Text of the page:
- Source: A
Dictionary of Advaita Vedanta, by Swami Harshananda, Ramakrishna
Math, Bangalore, India. (This is an excellent reference book for
everyone interested in Advaita). This is available through
Ramakrishna Mission Publications. To explain Advaita Vedanta,
these words are useful but they are neither necessary nor
sufficient! These terms are specifically chosen to indicate a
brief outline of Vedantic Philosophy.
- Advaita means
non-dual, one without the second. Specifically, it refers to the
Vedantic philosophy advanced by Sankara. According to Sankara,
Brahman the Absolute is the only reality. Advaita denies the
permanent existence of the world and individual souls.
Also Atman is described as pure consciousness (also known as
sat, cit, ananda).
The living being in the state of bondage and undergoing
transmigration. According to Vedanta, the jiva is a reflection
of the pure consciousness through buddhi, the intellect. The
bondage is caused by ajnana or ignorance and jiva can get
liberation through jnana or spiritual knowledge.
They are the waves constantly arise in the mind and are
obstacles to yoga or perfect concentration on the Atman or Self.
They can be directed toward Atman through Sadhana in the course
Sadhana represents the means of spiritual enlightenment and the
four sadhanas are Viveka (discrimination), vairagya
(renunciation), samadi-satka (the group of six spiritual
attributes), and mumukstutva (desire for liberation).
Discrimination between real and the unreal.
Vairagya represents the spirit of a detachment mostly to the
objects of pleasure.
Samadi-satka consists of sama (tranquillity), dama
(self-control) uparati (cessation of external organs from the
pursuit of sense-objects), titiksa (endurance), samadhana
(concentration), and sraddha (faith).
The desire for liberation and is the most important among the
Represents the general aspects of the functioning of manas, a
resolve of the type, ‘I will do this,' ‘I shall have it,' etc.
In Hindu religious rituals, sankalpa is the statement of the
purpose and mode of performance of a ritual.
Yoga is the mode of sadhana to keep the mind from vrtti (thouht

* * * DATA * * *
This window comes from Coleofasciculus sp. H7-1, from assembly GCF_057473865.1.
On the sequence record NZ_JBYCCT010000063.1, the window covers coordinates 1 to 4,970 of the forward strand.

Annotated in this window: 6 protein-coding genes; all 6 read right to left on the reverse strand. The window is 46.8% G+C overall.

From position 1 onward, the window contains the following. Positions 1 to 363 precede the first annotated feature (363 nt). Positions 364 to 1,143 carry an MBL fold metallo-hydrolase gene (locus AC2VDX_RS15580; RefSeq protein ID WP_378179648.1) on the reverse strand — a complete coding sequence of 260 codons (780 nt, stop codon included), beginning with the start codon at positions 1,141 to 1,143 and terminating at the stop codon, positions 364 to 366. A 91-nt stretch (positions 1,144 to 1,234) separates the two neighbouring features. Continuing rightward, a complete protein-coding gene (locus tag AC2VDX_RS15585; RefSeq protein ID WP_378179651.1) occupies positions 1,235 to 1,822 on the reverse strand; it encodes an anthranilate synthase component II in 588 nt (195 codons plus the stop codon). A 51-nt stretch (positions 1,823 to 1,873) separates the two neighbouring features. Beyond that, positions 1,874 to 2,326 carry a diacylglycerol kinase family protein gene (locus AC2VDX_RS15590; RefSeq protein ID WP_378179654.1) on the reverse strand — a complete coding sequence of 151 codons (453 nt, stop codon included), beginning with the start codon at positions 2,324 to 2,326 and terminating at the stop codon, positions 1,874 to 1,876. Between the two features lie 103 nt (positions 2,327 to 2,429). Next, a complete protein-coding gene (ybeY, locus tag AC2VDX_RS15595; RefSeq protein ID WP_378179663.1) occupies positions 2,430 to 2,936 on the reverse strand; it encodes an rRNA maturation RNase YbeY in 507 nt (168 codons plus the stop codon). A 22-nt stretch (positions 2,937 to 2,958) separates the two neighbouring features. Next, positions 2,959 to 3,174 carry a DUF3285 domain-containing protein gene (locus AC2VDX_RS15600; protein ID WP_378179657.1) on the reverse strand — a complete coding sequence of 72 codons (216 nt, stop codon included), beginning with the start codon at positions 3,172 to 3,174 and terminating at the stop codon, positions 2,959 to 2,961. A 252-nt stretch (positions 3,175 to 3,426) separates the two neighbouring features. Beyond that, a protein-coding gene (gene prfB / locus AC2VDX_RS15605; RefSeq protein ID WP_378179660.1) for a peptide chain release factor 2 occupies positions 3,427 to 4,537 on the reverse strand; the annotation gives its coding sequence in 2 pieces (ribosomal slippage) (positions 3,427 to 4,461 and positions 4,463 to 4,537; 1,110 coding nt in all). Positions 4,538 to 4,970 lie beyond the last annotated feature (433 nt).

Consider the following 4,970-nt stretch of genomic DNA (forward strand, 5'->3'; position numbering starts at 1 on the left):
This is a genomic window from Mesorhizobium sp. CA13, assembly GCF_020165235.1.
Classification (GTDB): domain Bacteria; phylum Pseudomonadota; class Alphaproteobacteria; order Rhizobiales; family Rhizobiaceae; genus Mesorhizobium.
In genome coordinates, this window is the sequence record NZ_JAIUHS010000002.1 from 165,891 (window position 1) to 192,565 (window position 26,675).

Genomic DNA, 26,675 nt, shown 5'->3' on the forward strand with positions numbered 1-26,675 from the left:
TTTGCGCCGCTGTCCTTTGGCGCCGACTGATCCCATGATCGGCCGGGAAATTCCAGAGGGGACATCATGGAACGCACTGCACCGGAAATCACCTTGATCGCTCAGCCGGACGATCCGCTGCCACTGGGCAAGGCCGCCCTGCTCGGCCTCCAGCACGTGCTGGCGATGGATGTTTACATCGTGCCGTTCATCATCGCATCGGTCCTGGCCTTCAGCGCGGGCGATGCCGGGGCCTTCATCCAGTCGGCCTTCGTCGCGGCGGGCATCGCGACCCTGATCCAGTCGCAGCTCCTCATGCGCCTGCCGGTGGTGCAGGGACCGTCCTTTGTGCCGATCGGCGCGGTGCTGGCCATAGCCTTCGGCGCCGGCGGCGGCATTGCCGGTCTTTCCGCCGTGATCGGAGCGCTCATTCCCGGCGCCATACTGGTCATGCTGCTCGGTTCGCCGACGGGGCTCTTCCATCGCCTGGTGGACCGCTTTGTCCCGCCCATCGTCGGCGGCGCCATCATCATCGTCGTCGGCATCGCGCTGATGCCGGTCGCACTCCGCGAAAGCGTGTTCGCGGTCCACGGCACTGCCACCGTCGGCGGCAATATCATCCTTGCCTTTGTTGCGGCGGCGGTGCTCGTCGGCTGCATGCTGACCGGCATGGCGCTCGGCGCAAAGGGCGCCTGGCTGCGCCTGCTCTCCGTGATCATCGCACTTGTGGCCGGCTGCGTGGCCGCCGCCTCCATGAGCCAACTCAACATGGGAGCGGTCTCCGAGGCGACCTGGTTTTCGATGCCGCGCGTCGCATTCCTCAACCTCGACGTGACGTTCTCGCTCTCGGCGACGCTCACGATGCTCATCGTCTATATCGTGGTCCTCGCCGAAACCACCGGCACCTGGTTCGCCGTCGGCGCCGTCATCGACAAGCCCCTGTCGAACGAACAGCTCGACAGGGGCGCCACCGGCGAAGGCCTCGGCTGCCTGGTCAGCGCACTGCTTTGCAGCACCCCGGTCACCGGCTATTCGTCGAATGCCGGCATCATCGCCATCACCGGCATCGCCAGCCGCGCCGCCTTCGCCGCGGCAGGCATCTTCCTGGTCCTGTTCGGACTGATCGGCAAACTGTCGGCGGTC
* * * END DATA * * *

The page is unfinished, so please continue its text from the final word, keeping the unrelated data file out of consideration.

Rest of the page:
waves). The word ‘yoga' derived from the root yuj has two
senses: Samadhi or superconscious experience through
concentration of the mind; yoking or uniting the individual self
- Nirguna and Saguna
Guna means quality or attribute and Nirguna means without
quality or attribute. In Advaita Vedanta, the Brahman, the
Absolute has no gunas (qualities or attributes). The dualistic
and theistic schools accept the Brahman with Saguna or full of
- Nirvikalpaka and
Vikalpa means distinction between ‘me,' the Brahman and the
Nirvikalpaka means without distinctions.
Savikalpaka means the persistence of the distinction between
‘me,' and ‘Brahman' and the world.
The total absorption in the object of concentration. In Vedanta
the object is the unity of Atman with Brahman. Samadhi is of two
kinds: savikalpaka and nirvikalpaka. In the savikalpaka samadhi
the consciousness of one's own personality as distinct from
Brahman, persists, however declined it may be. In the
nirvikalpaka state, however, all awareness of multiplicity
including that of oneself as distinct from Brahman is completely
- Mukti, Mohsa,
Kaivalya or Nirvana
The state of freedom or liberation from all bonds due to ajnana
(ignorance) or maya (illusory power). It is characterized by
bliss and cessation of rebirths.
- Brief Outline of
Vedantic Philosophy of Human Life
The goal of Vedanta is to help the jiva (human life) to attain
mukti. Jiva's bondage starts with the vrtti (waves of thoughts
in the mind), for example the sight of a banana. When banana is
seen just as a banana, it denotes the state of nirvikalpaka
vrtti. At the state of savikalpaka vritti, banana is seen with
distinct attributes such as good banana, bad banana, rotten
banana, big banana, small banana etc. The decision to eat and/or
taste the banana represents the sankalpa state. Yoga becomes
necessary to get rid of the sankalpa and reprogram the mind to
deny the influence of vrtti. Sadhanas are the essential
components of Yoga and the practice of Yoga helps reach the
state of Samadhi and ultimately mukti.
- Note: This is just
an outline and there are lots of ifs and buts and they are left
for contemplation and for discussion.